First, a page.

Archive for the ‘Bureau of Consumer Credit Protection’ Category

Using common sense when you buy will keep your home from plunging ‘under water’


By Russ Van Arsdale, executive director Northeast CONTACT
Posted March 09, 2014, at 8:50 a.m.

DowneastGuide-to...yourMainehomeWe’ve all heard the ads urging us to buy, since “interest rates are near historically low levels.” With spring approaching (at least on the calendar) and those low rates expected to hold for a while, many renters are thinking about buying a home.

Many may think twice, wondering if all those horror stories about houses going “under water,” or costing more than they’re worth, might come back to bite them. Those with second thoughts might want to spend some time with a new publication from the Maine Bureau of Consumer Credit Protection.

It’s called The Downeaster Common Sense Guide to Finding, Buying and Keeping Your Maine Home. The 32-page guide was written by the bureau’s principal examiner, David Leach, and senior consumer credit examiner, Edward Myslik.

It starts in exactly the right place: asking if you should buy a home or continue to rent. Once you’ve determined that your best bet is to buy, the real work begins.

The best piece of advice in the guide is not to buy more home than you can afford. You figure affordability through a debt-to-income ratio. The “front-end ratio” is figured by dividing the monthly mortgage payment (principal, interest, taxes and insurance) by the borrower’s total monthly income. The ratio should not be more than 28 percent.

What’s termed the “back-end ratio” is a measure of income against the mortgage cost plus the cost of all other loans.

The guide cautions against allowing this ratio to go higher than 43 percent.

New federal lending rules are aimed at ensuring that borrowers will be able to make payments on schedule; those rules make it unlikely that a loan will be approved if the back-end ratio exceeds 43 percent.

Once you’ve ordered an up-to-date credit report (, 877-322-8228) you’ll have an idea what your credit score will be. The score is not part of the report; it’s a number generated by Fair Issue Corporation, also known as FICO.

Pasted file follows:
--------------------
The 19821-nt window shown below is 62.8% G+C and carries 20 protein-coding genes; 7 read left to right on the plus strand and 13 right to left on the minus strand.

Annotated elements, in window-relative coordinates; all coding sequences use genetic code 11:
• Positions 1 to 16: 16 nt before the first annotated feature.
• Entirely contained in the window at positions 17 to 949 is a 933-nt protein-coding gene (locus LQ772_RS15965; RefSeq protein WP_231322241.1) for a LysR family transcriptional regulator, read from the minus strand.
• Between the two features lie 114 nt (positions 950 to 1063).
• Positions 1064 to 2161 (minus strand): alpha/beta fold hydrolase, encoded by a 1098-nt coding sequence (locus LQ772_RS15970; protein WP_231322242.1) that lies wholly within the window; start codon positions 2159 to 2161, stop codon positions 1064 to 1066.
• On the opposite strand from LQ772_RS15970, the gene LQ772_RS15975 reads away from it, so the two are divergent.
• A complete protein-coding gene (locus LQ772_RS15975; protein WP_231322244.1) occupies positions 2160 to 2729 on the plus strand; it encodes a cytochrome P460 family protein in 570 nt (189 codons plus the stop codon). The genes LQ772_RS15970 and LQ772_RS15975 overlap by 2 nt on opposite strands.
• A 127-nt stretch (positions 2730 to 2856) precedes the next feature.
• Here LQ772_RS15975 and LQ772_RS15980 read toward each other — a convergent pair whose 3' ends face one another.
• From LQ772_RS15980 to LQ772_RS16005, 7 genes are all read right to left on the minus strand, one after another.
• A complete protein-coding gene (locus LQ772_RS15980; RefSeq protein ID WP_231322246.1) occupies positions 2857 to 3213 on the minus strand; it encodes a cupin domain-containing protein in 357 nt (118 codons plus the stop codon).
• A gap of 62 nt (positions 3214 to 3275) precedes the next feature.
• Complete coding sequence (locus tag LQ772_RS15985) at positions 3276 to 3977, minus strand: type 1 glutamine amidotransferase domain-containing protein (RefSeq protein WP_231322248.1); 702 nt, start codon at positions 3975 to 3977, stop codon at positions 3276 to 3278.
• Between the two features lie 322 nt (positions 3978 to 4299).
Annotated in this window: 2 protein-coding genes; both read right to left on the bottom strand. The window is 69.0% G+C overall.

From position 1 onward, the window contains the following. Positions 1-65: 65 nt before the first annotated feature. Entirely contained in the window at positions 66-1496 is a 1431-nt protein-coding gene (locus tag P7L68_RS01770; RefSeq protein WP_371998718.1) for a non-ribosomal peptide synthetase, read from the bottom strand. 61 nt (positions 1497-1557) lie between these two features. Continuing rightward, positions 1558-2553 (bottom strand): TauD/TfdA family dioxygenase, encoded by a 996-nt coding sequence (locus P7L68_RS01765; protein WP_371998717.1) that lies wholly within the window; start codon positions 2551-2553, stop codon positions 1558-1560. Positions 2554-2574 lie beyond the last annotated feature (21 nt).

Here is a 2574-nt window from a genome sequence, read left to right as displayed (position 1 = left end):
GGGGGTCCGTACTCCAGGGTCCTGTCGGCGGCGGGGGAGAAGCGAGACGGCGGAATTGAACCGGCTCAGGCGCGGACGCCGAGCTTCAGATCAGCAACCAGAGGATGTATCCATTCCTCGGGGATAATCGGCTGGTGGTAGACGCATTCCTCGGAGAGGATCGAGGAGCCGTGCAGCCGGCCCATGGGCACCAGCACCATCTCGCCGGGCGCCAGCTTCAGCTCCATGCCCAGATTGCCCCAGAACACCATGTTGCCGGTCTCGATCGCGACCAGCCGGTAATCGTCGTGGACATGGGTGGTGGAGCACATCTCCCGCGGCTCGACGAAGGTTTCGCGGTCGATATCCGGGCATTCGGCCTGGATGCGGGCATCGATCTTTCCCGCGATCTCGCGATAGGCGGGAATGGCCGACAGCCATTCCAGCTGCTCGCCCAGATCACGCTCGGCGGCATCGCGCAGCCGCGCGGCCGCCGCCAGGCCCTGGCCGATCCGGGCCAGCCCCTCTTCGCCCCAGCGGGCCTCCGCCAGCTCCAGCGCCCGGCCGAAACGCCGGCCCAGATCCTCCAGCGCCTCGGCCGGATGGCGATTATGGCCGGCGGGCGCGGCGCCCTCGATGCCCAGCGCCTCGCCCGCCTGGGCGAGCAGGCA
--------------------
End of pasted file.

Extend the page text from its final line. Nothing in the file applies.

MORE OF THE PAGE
The scores provided to each of the three credit reporting bureaus may be different, and lenders will use the lowest number when offering an annual percentage rate, also known as APR, on a loan.

When shopping for a mortgage, you need to decide between conventional loans and Federal Housing Authority, also known as FHA, backed loans. Under the latter type, the FHA provides a guarantee to investors should a borrower default. The guide advises that, while FHA loans are priced about the same as conventional loans, the mortgage insurance costs more (meaning higher APRs).

The guide has lots of nuts-and-bolts info on shopping for mortgages. Note rate vs. APR, mortgage points, disclosure, home inspections and other concerns are all covered. The authors also caution against falling for three advance payments that guarantee a low APR. Advance fee loans are always scams and are illegal in the U.S. and Canada.

Read the guide online at and go to “Consumer Guides.”

Maine residents can also request a free printed copy by calling 800-332-8529. For a real estate professional’s take on home mortgages, visit

Consumer Forum is a collaboration of the Bangor Daily News and Northeast CONTACT, Maine’s all-volunteer, nonprofit consumer organization. For assistance with consumer-related issues, including consumer fraud and identity theft, or for information, write Consumer Forum, P.O. Box 486, Brewer 04412, visit or email

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State’s Bureau of Consumer Credit Protection Issues Comprehensive Home Mortgage Guide